SESSION NUMBER: 13
Manufacturing in the contemporary city
Marianna D'Ovidio – University of Milan-Bicocca
Valentina Pacetti – University of Milan-Bicocca
The transition from industrial to so-called “post-industrial” economies has deeply affected cities and the way they are sensed by citizens and city users.
A long process of deindustrialisation has been shaping the cities in the world following different patterns: the processes of delocalization, fragmentations, tertiarization in old industrial regions have been extensively studied. However, deindustrialisation has been largely acknowledged as a global phenomenon as shown, for instance, by the debate on premature deindustrialization.
In many regions, factories have abandoned the urban space, often creating large urban voids which have been representing both problems and opportunities for cities, and which have been shaping the urban agenda for a long time now.
Urban voids make deindustrialization clearly perceivable, but even in the strongest of “post-industrial” evolutions, fragments of manufacturing remain embedded in the urban thread. Moreover, along with interesting cases of reshoring, new forms of manufacturing, based on new digital technologies, have recently begun to emerge and are gradually regaining the urban space.
The availability of tools like additive manufacturing (3D printing), big data analytics and advanced algorithms, Internet of Things (IoT) platforms, and, in general, digital technologies, has created new possibilities for manufacturing and has reshaped the relationship with the cities: while the old factories challenged the cities with noise, smog and pollution, the new ones are clean, small and noiseless. They are both sustainable and potentially invisible. They are more integrated with cultural and service economies, and often lead to an increasing blurring of sectoral boundaries. They are embedded in the urban structure from an economic, social and morphological point of view: urban manufacturing may involve craft activities, industrial prototyping, art and design activities as well as the so-called digital manufacturing. All address “urban” market niches and use urban spaces in a new way.
Within the urban studies, the link between the city and its productive plants has been largely investigated in the past, when manufacturing production was a key economic driver for the urban society; this session focuses on the field of urban manufacturing within the contemporary “post-industrial” society, a topic that the urban studies research has not discussed very much. Not only is the empirical knowledge about it scarce (with notable exception), but also the analytical categories used in the past are no longer (or not always) useful to grasp the mechanisms at play (for instance, the relation between manufacturing activities and local employment rate is certainly different from the past).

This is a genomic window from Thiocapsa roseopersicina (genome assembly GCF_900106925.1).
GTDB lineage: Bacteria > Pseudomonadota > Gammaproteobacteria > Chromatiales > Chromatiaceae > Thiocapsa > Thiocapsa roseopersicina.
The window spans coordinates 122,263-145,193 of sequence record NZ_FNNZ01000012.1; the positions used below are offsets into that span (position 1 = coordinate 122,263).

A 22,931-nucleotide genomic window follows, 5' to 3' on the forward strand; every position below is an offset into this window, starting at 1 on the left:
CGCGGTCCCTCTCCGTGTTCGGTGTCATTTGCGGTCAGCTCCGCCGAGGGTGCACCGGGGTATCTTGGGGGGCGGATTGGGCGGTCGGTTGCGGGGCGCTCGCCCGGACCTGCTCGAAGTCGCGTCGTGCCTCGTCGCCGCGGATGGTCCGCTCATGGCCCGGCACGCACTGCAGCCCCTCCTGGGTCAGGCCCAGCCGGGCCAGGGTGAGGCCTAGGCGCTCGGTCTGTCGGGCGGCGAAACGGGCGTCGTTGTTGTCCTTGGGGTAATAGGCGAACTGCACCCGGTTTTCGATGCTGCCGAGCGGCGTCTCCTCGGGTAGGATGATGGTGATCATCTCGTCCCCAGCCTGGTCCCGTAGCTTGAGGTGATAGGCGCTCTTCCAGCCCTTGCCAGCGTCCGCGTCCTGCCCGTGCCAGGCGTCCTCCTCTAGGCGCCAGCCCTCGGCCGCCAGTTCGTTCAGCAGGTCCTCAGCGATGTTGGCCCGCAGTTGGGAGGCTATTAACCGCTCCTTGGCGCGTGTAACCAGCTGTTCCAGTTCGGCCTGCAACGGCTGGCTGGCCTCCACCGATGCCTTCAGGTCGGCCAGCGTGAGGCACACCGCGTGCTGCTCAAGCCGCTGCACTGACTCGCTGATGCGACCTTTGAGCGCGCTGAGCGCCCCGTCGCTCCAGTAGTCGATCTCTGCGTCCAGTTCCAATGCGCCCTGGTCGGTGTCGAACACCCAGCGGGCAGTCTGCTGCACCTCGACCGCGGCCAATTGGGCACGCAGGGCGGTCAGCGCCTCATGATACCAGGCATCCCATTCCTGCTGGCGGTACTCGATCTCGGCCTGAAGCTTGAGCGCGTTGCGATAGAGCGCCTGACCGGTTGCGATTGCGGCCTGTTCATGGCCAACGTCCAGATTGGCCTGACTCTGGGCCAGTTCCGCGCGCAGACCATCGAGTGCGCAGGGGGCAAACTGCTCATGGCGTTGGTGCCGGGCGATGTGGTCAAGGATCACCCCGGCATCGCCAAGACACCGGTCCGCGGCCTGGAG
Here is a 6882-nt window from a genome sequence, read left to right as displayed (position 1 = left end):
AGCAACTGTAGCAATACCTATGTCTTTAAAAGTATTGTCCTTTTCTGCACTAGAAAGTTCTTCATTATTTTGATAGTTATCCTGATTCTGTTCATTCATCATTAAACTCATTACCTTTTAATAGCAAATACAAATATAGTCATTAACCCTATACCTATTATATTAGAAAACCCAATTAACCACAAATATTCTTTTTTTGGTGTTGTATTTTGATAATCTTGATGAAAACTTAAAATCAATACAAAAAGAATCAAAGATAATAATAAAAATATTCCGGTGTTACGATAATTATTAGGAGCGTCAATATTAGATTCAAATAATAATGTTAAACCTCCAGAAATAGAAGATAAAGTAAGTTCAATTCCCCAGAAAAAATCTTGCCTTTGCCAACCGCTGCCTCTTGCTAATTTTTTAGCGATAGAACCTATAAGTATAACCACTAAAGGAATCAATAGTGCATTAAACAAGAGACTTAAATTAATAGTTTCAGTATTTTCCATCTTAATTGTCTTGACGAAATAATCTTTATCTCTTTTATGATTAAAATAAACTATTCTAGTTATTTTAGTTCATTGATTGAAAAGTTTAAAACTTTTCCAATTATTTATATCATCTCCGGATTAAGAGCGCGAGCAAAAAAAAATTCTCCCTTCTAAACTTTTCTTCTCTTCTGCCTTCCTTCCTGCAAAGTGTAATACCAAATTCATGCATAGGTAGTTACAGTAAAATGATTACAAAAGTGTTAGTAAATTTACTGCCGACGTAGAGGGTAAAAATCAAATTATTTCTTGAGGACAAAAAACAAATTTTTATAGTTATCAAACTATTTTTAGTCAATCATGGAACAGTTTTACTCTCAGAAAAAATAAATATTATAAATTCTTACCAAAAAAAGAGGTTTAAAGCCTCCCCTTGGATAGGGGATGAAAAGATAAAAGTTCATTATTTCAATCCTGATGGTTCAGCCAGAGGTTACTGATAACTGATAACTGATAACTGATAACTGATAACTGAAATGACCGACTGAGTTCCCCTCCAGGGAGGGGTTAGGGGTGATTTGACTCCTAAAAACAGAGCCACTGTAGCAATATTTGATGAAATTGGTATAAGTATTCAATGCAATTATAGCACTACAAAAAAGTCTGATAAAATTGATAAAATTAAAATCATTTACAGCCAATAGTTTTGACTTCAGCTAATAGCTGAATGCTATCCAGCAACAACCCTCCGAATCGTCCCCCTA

In this session, we want to collect both theoretical and empirical contributions shedding light to the relation between manufacturing and the urban space. We are interested in the different facets of such relation, ranging from detailed descriptions of the phenomenon to theoretical discussions aiming at providing analytical tools for exploring it. The session will welcome papers discussing, for example (but not limited to), the following topics:
What has changed: which manufacturing activities have left the city? Which have stayed? Which are the new ones? Why? What are the prospects for those who are located within the urban landscape? What are the risks? What are the opportunities?
A focus on the productive and organisational aspects of the urban manufacturing: how “new” is the new urban manufacturing? Does it exploit new technologies? New organisational structures? Or are they “low-tech”, more traditional craft manufacturing industries?
The relation with the urban environment: How do these firms connect with the urban space? Do they integrate with it (acting also as agents of urban requalification), or, conversely, do they represent, as often in the past, an abrupt break in the urban tissue? How is urban manufacturing sensed in the urban space? How much noise, smell, image of the factories is perceived in the city?
How do cities (their governments, but also any other institutions, lobbies, stakeholders, …) respond to the changing industrial dynamics? Does the deindustrialisation narrative inform local development strategies, or are local governments developing specific policies in order to strengthen the urban manufacturing? What kind of idea of urban manufacturing circulates within local policies?
Which effects on the urban social structure does contemporary urban manufacturing bring about? Is it reinforcing inequalities, does it generate new ones? Or does it rather represent a tool able to reconnect the working and middle classes with the urban society?